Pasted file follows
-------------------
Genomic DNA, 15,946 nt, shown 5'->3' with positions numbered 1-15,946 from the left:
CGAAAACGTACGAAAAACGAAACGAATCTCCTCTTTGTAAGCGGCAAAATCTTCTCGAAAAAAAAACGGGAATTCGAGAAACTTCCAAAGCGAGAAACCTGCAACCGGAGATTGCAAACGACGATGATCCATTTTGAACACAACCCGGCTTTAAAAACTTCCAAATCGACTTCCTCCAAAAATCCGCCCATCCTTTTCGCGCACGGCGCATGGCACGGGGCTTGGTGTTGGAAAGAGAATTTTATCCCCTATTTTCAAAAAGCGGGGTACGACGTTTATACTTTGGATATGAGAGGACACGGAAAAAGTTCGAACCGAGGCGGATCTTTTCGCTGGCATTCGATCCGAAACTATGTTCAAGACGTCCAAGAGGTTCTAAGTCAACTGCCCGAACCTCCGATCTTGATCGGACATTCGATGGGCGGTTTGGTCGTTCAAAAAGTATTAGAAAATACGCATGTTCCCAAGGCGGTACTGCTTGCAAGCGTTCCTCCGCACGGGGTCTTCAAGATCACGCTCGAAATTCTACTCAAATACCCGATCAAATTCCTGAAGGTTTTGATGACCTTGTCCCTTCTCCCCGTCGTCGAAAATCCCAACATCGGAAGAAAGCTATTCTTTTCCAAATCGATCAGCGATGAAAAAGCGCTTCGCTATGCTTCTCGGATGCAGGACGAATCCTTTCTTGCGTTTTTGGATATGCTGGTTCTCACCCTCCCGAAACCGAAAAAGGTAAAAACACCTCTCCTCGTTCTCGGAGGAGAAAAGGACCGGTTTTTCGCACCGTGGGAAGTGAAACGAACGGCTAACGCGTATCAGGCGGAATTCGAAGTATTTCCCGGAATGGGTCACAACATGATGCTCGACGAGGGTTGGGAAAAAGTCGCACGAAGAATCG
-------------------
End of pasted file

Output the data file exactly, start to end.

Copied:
Genomic DNA, 15,946 nt, shown 5'->3' with positions numbered 1-15,946 from the left:
CGAAAACGTACGAAAAACGAAACGAATCTCCTCTTTGTAAGCGGCAAAATCTTCTCGAAAAAAAAACGGGAATTCGAGAAACTTCCAAAGCGAGAAACCTGCAACCGGAGATTGCAAACGACGATGATCCATTTTGAACACAACCCGGCTTTAAAAACTTCCAAATCGACTTCCTCCAAAAATCCGCCCATCCTTTTCGCGCACGGCGCATGGCACGGGGCTTGGTGTTGGAAAGAGAATTTTATCCCCTATTTTCAAAAAGCGGGGTACGACGTTTATACTTTGGATATGAGAGGACACGGAAAAAGTTCGAACCGAGGCGGATCTTTTCGCTGGCATTCGATCCGAAACTATGTTCAAGACGTCCAAGAGGTTCTAAGTCAACTGCCCGAACCTCCGATCTTGATCGGACATTCGATGGGCGGTTTGGTCGTTCAAAAAGTATTAGAAAATACGCATGTTCCCAAGGCGGTACTGCTTGCAAGCGTTCCTCCGCACGGGGTCTTCAAGATCACGCTCGAAATTCTACTCAAATACCCGATCAAATTCCTGAAGGTTTTGATGACCTTGTCCCTTCTCCCCGTCGTCGAAAATCCCAACATCGGAAGAAAGCTATTCTTTTCCAAATCGATCAGCGATGAAAAAGCGCTTCGCTATGCTTCTCGGATGCAGGACGAATCCTTTCTTGCGTTTTTGGATATGCTGGTTCTCACCCTCCCGAAACCGAAAAAGGTAAAAACACCTCTCCTCGTTCTCGGAGGAGAAAAGGACCGGTTTTTCGCACCGTGGGAAGTGAAACGAACGGCTAACGCGTATCAGGCGGAATTCGAAGTATTTCCCGGAATGGGTCACAACATGATGCTCGACGAGGGTTGGGAAAAAGTCGCACGAAGAATCG